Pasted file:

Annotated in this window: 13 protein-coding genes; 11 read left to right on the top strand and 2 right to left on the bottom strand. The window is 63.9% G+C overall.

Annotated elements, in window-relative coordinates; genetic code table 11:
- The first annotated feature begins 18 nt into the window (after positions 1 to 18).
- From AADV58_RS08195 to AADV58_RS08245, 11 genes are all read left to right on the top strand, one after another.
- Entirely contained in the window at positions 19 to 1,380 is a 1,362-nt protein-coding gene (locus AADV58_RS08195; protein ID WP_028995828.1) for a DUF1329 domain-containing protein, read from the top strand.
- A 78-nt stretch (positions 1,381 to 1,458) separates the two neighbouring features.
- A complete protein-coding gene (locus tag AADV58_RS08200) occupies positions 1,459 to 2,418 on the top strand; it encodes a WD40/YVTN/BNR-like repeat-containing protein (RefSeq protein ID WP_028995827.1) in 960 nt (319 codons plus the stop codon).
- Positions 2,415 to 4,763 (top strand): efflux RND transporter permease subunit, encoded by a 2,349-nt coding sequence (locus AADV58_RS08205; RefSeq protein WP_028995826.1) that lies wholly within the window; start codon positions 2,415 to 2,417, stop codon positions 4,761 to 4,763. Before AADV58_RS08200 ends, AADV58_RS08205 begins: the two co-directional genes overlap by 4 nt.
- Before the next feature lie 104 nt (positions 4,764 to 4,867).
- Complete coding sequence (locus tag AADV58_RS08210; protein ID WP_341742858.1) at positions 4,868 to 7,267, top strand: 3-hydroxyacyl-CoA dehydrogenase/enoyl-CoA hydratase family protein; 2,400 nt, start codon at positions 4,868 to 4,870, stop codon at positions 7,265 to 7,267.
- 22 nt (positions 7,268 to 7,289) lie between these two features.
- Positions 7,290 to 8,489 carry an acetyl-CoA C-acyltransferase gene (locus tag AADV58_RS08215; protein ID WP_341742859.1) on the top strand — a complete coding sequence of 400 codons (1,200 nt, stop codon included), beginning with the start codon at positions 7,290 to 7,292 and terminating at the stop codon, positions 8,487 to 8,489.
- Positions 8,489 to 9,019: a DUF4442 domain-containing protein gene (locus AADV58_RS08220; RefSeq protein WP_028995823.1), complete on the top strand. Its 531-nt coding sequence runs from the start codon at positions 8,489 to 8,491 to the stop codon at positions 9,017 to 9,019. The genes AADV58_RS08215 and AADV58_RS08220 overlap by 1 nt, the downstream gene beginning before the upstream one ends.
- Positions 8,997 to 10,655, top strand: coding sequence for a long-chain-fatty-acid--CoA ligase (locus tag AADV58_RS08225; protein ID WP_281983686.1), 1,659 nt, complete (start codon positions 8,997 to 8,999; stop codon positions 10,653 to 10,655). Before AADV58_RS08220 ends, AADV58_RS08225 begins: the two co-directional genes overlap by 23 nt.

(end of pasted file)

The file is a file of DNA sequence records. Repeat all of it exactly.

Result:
Annotated in this window: 13 protein-coding genes; 11 read left to right on the top strand and 2 right to left on the bottom strand. The window is 63.9% G+C overall.

Annotated elements, in window-relative coordinates; genetic code table 11:
- The first annotated feature begins 18 nt into the window (after positions 1 to 18).
- From AADV58_RS08195 to AADV58_RS08245, 11 genes are all read left to right on the top strand, one after another.
- Entirely contained in the window at positions 19 to 1,380 is a 1,362-nt protein-coding gene (locus AADV58_RS08195; protein ID WP_028995828.1) for a DUF1329 domain-containing protein, read from the top strand.
- A 78-nt stretch (positions 1,381 to 1,458) separates the two neighbouring features.
- A complete protein-coding gene (locus tag AADV58_RS08200) occupies positions 1,459 to 2,418 on the top strand; it encodes a WD40/YVTN/BNR-like repeat-containing protein (RefSeq protein ID WP_028995827.1) in 960 nt (319 codons plus the stop codon).
- Positions 2,415 to 4,763 (top strand): efflux RND transporter permease subunit, encoded by a 2,349-nt coding sequence (locus AADV58_RS08205; RefSeq protein WP_028995826.1) that lies wholly within the window; start codon positions 2,415 to 2,417, stop codon positions 4,761 to 4,763. Before AADV58_RS08200 ends, AADV58_RS08205 begins: the two co-directional genes overlap by 4 nt.
- Before the next feature lie 104 nt (positions 4,764 to 4,867).
- Complete coding sequence (locus tag AADV58_RS08210; protein ID WP_341742858.1) at positions 4,868 to 7,267, top strand: 3-hydroxyacyl-CoA dehydrogenase/enoyl-CoA hydratase family protein; 2,400 nt, start codon at positions 4,868 to 4,870, stop codon at positions 7,265 to 7,267.
- 22 nt (positions 7,268 to 7,289) lie between these two features.
- Positions 7,290 to 8,489 carry an acetyl-CoA C-acyltransferase gene (locus tag AADV58_RS08215; protein ID WP_341742859.1) on the top strand — a complete coding sequence of 400 codons (1,200 nt, stop codon included), beginning with the start codon at positions 7,290 to 7,292 and terminating at the stop codon, positions 8,487 to 8,489.
- Positions 8,489 to 9,019: a DUF4442 domain-containing protein gene (locus AADV58_RS08220; RefSeq protein WP_028995823.1), complete on the top strand. Its 531-nt coding sequence runs from the start codon at positions 8,489 to 8,491 to the stop codon at positions 9,017 to 9,019. The genes AADV58_RS08215 and AADV58_RS08220 overlap by 1 nt, the downstream gene beginning before the upstream one ends.
- Positions 8,997 to 10,655, top strand: coding sequence for a long-chain-fatty-acid--CoA ligase (locus tag AADV58_RS08225; protein ID WP_281983686.1), 1,659 nt, complete (start codon positions 8,997 to 8,999; stop codon positions 10,653 to 10,655). Before AADV58_RS08220 ends, AADV58_RS08225 begins: the two co-directional genes overlap by 23 nt.